Sunday, September 29, 2013

The Winslow Boy ***

(Please click on the title to see the complete review.)
After the Roundabout's dreary revival of "Man and Boy" two years ago, I was both surprised and dismayed to learn that they were presenting another Rattigan play this season. Fortunately, this time out they got things right. "The Winslow Boy" is a much better play and this is a much better production -- imported from the Old Vic with a new cast. This drawing-room drama with comic overtones is based on an actual case in early 20th-century England in which a 13-year-old cadet was accused of theft and expelled from the Royal Naval College after a dubious investigation. His father believes in his son's innocence and embarks on a two-year search for justice which exacts a steep price on the family, both financially and emotionally. The Winslow paterfamilias is Arthur (Roger Rees), a retired banker with a strong sense of his own correctness. His wife Grace (Mary Elizabeth Mastrantonio) has her hands full with him. Their eldest child Catherine (Charlotte Parry) is an active suffragette, newly betrothed to officer John Watherstone (Chandler Williams), who is a bit of a prig. Middle child Dickie (Zachary Booth), who is at Oxford, is far more interested in partying than studying. Ronnie (Spencer Davis Milford), the accused thief, is still very much a child. Violet (Henny Russell), the family maid, is a bit rough around the edges, even after 24 years of service. The family solicitor Desmond Curry (Michael Cumpsty), a former cricket star, has long felt the pangs of unrequited love for Catherine. He introduces the family to Sir Robert Morton (Alessandro Nivola), London's leading barrister, who, after an almost brutal interrogation of Ronnie, agrees to take the case. Over the next two years, the case became a cause celebre and fodder for the tabloid press, whom Rattigan mercilessly parodied in the person of young reporter Miss Barnes (Meredith Forlenza). Rattigan wisely concentrates on the family's changing relationships, rather than on the complicated legal details of the case. In a strong cast, Cumpsty, Parry and Nivola stand out. I was slightly disappointed that Rees's performance was not more nuanced. The sets and costumes by Peter McKintosh are outstanding, as is Lindsay Posner's direction. Although the play's pace is leisurely, I was never bored. Running time: 2 hours, 20 minutes including intermission.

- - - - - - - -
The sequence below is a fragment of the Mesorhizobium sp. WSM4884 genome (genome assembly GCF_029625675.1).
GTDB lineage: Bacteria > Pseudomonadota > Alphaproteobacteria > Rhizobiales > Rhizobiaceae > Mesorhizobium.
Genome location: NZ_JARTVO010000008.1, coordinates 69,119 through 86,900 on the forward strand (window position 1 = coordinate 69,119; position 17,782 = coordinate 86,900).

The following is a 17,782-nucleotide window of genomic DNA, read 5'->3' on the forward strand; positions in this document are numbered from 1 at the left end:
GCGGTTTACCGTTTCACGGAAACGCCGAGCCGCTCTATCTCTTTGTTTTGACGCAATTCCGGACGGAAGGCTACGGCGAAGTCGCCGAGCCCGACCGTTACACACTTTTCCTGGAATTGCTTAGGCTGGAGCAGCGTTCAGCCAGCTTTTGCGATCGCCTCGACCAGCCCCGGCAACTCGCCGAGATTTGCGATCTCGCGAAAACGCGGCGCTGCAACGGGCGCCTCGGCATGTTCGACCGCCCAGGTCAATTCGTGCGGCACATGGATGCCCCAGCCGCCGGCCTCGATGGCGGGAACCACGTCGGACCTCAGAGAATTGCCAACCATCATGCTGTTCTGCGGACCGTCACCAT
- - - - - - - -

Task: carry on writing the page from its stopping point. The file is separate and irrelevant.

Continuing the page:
NOTE: Reality is often crueler than fiction. George Archer-Shee, the accused thief in the actual case, died at Ypres at the age of 19.

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